Highlights from Canadian Nutrition Society meeting on metabolic syndrome
Rupinder Dhaliwal (right), MetSC Director of Operations, talks with a delegate at the Canadian Nutrition Society meeting in
(Photo courtesy of CNS-SCN)
By Rupinder Dhaliwal, Director of Operations
Metabolic syndrome is a hot topic among nutrition researchers and dietitians. With an alarming prevalance among adults in Canada (21%) and the U.S. (33%), and MetS has become a major global public health concern.
So the recent Canadian Nutrition Society thematic meeting in Toronto was a great chance to hear about some of the latest research into this complex condition, and learn how different approaches to nutrition can address it.
The day-long meeting also proved to be a perfect opportunity to introduce Metabolic Syndrome Canada (MetsC) and its CHANGE Program to this community of primary care dietitians, university researchers, industry representatives and students.
Our own Dr. Khursheed Jeejeebhoy, a Gastroenterologist and Emeritus Professor of Medicine at the University of Toronto as well as the visionary behind MetSC’s CHANGE Program, presented preliminary findings of how the diet-exercise lifestyle intervention has successfully treated and reversed metabolic syndrome in patients in a primary care setting.
Of course, all of the sessions were highly relevant to our broader interest in metabolic syndrome. Here are a few highlights from the other sessions.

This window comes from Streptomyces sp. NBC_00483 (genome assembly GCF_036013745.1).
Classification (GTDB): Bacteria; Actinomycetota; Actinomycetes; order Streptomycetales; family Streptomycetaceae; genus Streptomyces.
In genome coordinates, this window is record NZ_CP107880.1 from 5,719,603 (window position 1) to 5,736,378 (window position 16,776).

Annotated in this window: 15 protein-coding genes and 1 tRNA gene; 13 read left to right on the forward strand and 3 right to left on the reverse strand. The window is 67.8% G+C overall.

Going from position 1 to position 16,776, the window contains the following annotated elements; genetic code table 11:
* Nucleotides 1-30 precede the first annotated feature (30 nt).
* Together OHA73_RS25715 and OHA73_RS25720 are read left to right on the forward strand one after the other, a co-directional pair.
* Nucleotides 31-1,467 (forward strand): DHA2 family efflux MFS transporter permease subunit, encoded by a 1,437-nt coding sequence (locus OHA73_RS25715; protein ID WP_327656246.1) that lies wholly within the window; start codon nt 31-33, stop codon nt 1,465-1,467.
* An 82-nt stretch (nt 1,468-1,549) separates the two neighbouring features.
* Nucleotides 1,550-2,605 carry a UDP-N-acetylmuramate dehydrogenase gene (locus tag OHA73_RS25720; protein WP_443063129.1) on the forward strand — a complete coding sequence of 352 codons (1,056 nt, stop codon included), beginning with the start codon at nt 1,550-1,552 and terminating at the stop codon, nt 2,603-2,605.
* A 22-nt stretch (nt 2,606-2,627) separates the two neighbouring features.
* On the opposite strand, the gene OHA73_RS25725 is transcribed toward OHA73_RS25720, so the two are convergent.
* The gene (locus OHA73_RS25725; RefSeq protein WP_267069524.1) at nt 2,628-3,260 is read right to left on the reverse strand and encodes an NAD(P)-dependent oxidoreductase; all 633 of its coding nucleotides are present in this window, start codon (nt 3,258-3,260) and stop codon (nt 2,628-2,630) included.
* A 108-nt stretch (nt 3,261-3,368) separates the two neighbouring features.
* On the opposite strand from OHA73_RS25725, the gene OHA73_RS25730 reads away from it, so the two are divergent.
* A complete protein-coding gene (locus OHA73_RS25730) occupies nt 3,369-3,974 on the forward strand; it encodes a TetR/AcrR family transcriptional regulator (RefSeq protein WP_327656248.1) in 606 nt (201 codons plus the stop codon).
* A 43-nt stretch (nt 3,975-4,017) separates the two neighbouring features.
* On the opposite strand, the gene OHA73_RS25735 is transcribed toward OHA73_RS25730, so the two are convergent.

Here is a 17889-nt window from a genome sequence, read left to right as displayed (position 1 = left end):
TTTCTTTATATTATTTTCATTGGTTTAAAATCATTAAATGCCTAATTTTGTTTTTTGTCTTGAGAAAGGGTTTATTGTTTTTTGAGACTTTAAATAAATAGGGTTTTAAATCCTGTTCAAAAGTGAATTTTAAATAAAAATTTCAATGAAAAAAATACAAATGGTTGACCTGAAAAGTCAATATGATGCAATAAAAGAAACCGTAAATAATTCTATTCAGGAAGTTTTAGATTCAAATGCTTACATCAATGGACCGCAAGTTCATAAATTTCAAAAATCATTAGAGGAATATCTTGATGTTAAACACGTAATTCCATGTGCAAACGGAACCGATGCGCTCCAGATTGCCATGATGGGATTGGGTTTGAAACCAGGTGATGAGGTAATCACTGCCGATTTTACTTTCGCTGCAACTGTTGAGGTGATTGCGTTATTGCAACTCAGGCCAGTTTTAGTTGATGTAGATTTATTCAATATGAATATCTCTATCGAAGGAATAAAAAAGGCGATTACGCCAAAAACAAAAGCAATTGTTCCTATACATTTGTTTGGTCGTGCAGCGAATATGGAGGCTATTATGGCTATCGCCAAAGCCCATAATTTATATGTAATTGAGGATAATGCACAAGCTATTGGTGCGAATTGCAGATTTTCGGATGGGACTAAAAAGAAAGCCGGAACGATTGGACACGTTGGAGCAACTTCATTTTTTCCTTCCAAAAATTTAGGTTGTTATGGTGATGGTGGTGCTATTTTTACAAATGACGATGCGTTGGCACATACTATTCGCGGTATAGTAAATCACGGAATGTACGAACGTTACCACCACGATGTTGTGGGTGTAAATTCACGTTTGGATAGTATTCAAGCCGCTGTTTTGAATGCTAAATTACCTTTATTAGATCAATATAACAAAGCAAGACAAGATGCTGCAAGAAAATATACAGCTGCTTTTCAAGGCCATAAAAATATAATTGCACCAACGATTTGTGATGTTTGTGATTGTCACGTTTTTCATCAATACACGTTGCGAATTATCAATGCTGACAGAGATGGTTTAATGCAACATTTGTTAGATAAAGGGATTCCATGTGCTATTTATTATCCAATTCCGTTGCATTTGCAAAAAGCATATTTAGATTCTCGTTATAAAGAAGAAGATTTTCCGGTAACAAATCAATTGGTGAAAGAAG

Diet and inflammation in metabolic syndrome
Dr. Penny Kris-Etherton, a professor of Nutrition at Pennsylvania State University, presented on how diet and inflammation impact metabolic syndrome. She discussed how increased visceral fat (intra-abdominal fat) that is seen in metabolic syndrome results in a pro-inflammatory state, and how inflammation results in increased risk of heart disease. In fact, she noted the International Chair on Cardiometabolic Risk’s finding that increased intra-abdominal fat is an independent predictor of all causes mortality in men.
Dr. Kris-Etherton affirmed that interventions aimed at long-term weight loss are effective at reducing visceral and subcutaneous fat and inflammation, and she highlighted several dietary approaches for reducing inflammation and treating or preventing MetS (all of which are used in the CHANGE Program):
- Higher diet quality, higher alternate health eating index, higher Med diet score
- Higher fruit and vegetable intake
- Mediterranean diet pattern i.e. Olive oil, nuts
- Current Dietary guidelines
Calcium, appetite control and obesity management
Dr. Angelo Tremblay, a professor in the Division of Kinesiology at Université Laval University (and an advisor to MetSC), presented on how calcium intake can impact body weight management. Some of his key points:
- Hypertensives tend to have higher calcium intakes than normotensives and higher calcium intakes are associated with lower Body Mass Indices
- Poor calcium and Vitamin D intakes could explain the non responders to weight loss